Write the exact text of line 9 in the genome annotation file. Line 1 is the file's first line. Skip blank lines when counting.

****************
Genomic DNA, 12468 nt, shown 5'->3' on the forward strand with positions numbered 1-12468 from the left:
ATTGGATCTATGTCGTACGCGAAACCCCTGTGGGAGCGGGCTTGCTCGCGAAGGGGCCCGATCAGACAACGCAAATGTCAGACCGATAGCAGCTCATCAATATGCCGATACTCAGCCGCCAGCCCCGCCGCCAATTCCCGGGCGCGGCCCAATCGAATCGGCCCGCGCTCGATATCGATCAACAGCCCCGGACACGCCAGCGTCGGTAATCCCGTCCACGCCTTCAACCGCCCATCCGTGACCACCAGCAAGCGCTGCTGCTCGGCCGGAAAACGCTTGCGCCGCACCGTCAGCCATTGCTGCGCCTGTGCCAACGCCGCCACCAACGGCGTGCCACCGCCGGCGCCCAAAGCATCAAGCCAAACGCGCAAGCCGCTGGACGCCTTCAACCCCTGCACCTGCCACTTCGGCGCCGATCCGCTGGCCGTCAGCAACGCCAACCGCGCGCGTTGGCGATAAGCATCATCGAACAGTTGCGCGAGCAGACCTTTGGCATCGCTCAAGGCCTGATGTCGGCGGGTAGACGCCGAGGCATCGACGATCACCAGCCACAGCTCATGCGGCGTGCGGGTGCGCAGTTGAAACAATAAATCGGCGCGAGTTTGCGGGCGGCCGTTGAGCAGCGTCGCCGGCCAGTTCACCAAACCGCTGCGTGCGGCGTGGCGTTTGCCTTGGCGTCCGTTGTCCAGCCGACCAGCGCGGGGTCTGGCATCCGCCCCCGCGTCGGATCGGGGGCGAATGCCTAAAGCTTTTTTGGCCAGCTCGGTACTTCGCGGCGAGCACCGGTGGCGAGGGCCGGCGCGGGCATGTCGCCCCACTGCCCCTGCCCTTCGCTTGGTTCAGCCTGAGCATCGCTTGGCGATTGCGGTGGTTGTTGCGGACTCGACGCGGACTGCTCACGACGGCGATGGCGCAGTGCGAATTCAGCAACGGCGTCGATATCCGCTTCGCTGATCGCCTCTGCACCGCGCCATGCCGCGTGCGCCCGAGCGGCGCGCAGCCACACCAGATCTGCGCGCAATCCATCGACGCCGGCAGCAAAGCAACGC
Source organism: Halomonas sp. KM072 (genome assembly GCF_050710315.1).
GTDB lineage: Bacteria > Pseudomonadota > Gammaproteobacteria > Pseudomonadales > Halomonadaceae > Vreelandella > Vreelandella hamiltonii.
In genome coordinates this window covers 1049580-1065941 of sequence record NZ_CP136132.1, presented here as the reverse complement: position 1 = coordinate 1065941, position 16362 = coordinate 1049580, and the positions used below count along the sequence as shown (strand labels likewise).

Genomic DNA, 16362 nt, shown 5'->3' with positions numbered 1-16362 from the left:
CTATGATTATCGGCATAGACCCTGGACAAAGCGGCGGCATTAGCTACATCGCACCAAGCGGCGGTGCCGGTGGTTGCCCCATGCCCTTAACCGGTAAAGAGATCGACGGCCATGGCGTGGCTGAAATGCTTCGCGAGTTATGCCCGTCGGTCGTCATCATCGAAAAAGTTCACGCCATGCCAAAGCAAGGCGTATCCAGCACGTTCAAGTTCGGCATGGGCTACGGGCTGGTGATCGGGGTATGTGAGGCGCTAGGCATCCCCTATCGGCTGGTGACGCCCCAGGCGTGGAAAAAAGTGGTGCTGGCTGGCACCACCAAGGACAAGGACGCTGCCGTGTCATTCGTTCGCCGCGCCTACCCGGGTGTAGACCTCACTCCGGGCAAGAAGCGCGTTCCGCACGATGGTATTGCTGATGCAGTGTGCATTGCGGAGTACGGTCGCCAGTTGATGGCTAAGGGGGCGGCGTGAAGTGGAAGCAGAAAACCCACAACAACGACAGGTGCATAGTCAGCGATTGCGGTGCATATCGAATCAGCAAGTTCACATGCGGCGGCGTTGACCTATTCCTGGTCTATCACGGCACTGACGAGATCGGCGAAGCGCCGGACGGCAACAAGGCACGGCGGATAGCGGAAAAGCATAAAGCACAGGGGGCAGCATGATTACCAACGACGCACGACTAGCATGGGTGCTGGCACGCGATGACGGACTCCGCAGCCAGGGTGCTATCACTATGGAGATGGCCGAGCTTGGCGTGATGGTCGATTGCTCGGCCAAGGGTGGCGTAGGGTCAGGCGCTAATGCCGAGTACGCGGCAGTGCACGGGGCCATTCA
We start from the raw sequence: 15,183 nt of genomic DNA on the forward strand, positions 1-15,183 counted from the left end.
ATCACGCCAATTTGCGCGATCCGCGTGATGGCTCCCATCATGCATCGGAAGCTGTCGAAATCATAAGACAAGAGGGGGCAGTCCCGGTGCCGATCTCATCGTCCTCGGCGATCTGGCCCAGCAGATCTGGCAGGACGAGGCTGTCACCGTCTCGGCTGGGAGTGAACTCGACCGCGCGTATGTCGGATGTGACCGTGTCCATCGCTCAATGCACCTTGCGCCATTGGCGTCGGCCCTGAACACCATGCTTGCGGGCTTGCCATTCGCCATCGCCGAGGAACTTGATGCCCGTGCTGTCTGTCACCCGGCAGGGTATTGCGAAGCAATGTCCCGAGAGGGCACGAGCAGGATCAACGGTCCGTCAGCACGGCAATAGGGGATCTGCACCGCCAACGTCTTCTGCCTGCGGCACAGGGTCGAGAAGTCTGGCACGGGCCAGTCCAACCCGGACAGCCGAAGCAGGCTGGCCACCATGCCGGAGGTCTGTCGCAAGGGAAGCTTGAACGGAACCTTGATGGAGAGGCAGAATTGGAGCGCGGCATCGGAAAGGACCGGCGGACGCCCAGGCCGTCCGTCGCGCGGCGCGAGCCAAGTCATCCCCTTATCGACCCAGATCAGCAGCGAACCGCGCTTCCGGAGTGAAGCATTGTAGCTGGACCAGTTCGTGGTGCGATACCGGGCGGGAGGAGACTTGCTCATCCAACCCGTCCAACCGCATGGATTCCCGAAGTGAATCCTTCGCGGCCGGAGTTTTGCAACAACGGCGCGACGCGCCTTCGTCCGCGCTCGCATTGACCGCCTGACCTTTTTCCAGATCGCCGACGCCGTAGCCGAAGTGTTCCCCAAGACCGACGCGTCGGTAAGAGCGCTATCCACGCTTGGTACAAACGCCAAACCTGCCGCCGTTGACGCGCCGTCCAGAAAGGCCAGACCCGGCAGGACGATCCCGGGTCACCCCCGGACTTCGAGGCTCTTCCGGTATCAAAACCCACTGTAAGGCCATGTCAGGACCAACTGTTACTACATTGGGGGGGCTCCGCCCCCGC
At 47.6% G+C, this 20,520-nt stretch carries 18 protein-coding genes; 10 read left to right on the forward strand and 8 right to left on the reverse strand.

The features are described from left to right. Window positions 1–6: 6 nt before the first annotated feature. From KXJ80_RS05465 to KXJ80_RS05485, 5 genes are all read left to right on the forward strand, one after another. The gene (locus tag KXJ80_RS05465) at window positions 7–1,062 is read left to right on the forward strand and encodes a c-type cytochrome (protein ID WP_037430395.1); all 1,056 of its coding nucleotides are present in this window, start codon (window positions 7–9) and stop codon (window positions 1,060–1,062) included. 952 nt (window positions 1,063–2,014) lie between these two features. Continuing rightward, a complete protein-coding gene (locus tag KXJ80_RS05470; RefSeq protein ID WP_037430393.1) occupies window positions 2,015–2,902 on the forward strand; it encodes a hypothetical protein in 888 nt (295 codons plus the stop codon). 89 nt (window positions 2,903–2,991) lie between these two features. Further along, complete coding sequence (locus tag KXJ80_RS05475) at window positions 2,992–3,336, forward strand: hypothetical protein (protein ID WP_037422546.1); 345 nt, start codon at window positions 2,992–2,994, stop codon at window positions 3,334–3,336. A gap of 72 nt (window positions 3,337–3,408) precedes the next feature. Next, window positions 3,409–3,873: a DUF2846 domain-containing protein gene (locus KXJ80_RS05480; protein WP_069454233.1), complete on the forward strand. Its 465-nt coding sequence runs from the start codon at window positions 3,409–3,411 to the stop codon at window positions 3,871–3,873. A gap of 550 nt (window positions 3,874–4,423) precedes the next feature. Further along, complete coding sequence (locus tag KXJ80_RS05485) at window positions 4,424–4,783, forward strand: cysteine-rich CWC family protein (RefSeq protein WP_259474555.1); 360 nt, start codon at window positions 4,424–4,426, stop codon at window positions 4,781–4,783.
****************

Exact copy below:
ATCACGCCAATTTGCGCGATCCGCGTGATGGCTCCCATCATGCATCGGAAGCTGTCGAAATCATAAGACAAGAGGGGGCAGTCCCGGTGCCGATCTCATCGTCCTCGGCGATCTGGCCCAGCAGATCTGGCAGGACGAGGCTGTCACCGTCTCGGCTGGGAGTGAACTCGACCGCGCGTATGTCGGATGTGACCGTGTCCATCGCTCAATGCACCTTGCGCCATTGGCGTCGGCCCTGAACACCATGCTTGCGGGCTTGCCATTCGCCATCGCCGAGGAACTTGATGCCCGTGCTGTCTGTCACCCGGCAGGGTATTGCGAAGCAATGTCCCGAGAGGGCACGAGCAGGATCAACGGTCCGTCAGCACGGCAATAGGGGATCTGCACCGCCAACGTCTTCTGCCTGCGGCACAGGGTCGAGAAGTCTGGCACGGGCCAGTCCAACCCGGACAGCCGAAGCAGGCTGGCCACCATGCCGGAGGTCTGTCGCAAGGGAAGCTTGAACGGAACCTTGATGGAGAGGCAGAATTGGAGCGCGGCATCGGAAAGGACCGGCGGACGCCCAGGCCGTCCGTCGCGCGGCGCGAGCCAAGTCATCCCCTTATCGACCCAGATCAGCAGCGAACCGCGCTTCCGGAGTGAAGCATTGTAGCTGGACCAGTTCGTGGTGCGATACCGGGCGGGAGGAGACTTGCTCATCCAACCCGTCCAACCGCATGGATTCCCGAAGTGAATCCTTCGCGGCCGGAGTTTTGCAACAACGGCGCGACGCGCCTTCGTCCGCGCTCGCATTGACCGCCTGACCTTTTTCCAGATCGCCGACGCCGTAGCCGAAGTGTTCCCCAAGACCGACGCGTCGGTAAGAGCGCTATCCACGCTTGGTACAAACGCCAAACCTGCCGCCGTTGACGCGCCGTCCAGAAAGGCCAGACCCGGCAGGACGATCCCGGGTCACCCCCGGACTTCGAGGCTCTTCCGGTATCAAAACCCACTGTAAGGCCATGTCAGGACCAACTGTTACTACATTGGGGGGGCTCCGCCCCCGC